Exterior of Nancy Nicholas Hall in the evening, with lamps and windows glowing.
News & Events

Student Blog: Attending the Weaving Lab

For the second summer in a row, SoHE professor Marianne Fairbanks has taken over the Image Lab at the Wisconsin Institute for Discovery and transformed it into the Weaving Lab: Plain Cloth Productions. Community members are welcome to come and learn the basics of this ancient art form. As a dedicated member of the SoHE family, a colleague and I venture the block and a half from Nancy Nicholas Hall to try our hands at weaving.

A loom pattern at the Weaving Lab.

Professor Fairbanks and her team have taken full advantage of the relatively small space at the WID. Several looms are set up in a row along the windows facing University Avenue, each with a different learning target. The looms intimidate; my first impression is that the technology appears not to have advanced since its initial model. A half dozen or so wooden pedals with cryptic lettering protrude from the bases of the machines, and the hundreds of fibers threaded through the teeth-like needles make me nervous.


We’re greeted by Emma Conklin, a recent graduate of the Textile and Fashion Design program at SoHE, who assures us that the looms’ barks are worse than their bites. We start at loom number four, focused on education. Here we learn the basic vocabulary used among weavers, such as warp (lengthwise threads that are held in tension on a frame or loom), weft (the thread which is weaved through the warp yarns), shuttle (a tool that carries the weft while you weave it) and shed (the space between the fibers that the weft-carrying shuttle passes through). The pedals at the bottom of the loom simply dictate which warp threads are lifted and which are left down, allowing the weaver to create a variety of different patterns while passing the shuttle back and forth. Emma teaches us how to do a plain, or ‘tabby,’ weave, as well as showing us how more complicated patterns are achieved, such as the twill. My personal favorite part of the process is the aggressive ‘beater’ tool, a bar that spans the width of the loom and is used to forcefully push the weft yarn into place so that your weave stays tight and neat.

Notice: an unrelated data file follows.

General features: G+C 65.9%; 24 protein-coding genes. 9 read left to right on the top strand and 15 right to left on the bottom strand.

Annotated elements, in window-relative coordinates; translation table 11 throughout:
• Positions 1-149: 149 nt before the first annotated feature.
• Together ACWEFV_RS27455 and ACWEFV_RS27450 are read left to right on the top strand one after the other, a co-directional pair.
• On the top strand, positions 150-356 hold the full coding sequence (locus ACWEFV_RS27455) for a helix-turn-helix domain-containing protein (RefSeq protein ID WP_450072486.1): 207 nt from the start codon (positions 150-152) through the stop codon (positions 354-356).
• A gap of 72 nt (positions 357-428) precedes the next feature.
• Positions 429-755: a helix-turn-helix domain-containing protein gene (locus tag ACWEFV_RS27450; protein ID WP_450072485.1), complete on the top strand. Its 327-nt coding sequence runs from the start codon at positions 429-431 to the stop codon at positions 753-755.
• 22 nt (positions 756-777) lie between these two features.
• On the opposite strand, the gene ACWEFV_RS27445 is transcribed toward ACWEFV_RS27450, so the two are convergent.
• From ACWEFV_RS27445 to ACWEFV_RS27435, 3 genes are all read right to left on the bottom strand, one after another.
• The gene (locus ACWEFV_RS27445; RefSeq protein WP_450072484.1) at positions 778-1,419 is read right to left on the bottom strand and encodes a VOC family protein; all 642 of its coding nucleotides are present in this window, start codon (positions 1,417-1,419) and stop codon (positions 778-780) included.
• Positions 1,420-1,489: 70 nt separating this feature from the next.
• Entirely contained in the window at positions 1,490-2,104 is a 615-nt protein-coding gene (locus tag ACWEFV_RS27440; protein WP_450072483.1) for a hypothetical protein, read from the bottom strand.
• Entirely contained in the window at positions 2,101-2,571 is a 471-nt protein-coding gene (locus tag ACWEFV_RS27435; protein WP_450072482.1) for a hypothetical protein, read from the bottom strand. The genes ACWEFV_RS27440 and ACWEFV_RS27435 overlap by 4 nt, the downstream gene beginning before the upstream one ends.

Meditation and Time
The author practices weaving under the instructor's watchful eye.
The author practices weaving under Emma’s watchful eye.

After getting the hang of the rhythm of weaving, Emma brings us to the third loom. This loom is set up to create a meditation mat, and is designed to explore the meditative value the act of weaving provides “as an act of creation that combines focus and relaxation.” Because the process of weaving is so repetitive, once a weaver gets the hang of the pattern they’re creating the process can feel very calming. Even as we are taught the basics of the machine, I understand how someone could lose track of time once they’ve settled into a rhythm.

The second loom is set up next to a record player with a sizable collection of vinyls. When community members sign up for this loom, they are asked to choose one of the vinyls to listen to while they weave a tea towel. The lab is interested in exploring the different effects of weaving to a variety of music genres. Both of these looms require folks to sign up for hour long sessions online so that they can be guaranteed the full experience without interruption.


Finally, Emma shows us the first loom in the line. This loom is based around production, and is fitted with locally sourced wool yarn from Blackberry Ridge Woolen Mill in Mount Horeb. The goal is to see how many yards of wool cloth can be woven on a floor loom. Emma now explains to us the lengthy process of setting up the loom, and it  sounds about as tedious as one might think. Each thread needs to be wound on the loom and individually threaded through one of the needles. The difficult setup and multitude of supplies required by weaving is one of the primary reasons Professor Fairbanks and her team decided to start the Weaving Lab. It functions to make accessible to the public an otherwise costly and time-consuming activity.

Handheld laser cut tapestry loom.
Portable loom designed by Professor Fairbanks. Photo courtesy of Fairbanks.

As we prepare to leave, Emma draws our attention to the handheld looms that are given to any participating community member as a parting gift. The compact looms immediately intrigue my colleague and I, as Professor Fairbanks has developed the pattern to be as convenient and portable as possible. On a piece of wood the size of an iPhone the loom, needle, and comb beater are laser cut to be easily ‘punched-out’ by a budding weaver. We excitedly pick out small bits of yarn wound on pieces of paper to act as our warp and weft, and look forward to playing with the portable looms upon returning to Nancy Nicholas Hall. As we walk back to the office, I sign up for a full length weaving session on my phone, having officially caught the weaving bug.

The Weaving Lab is open Monday through Friday from 9-4pm and Thursday evenings from 5-7pm until August 21st.

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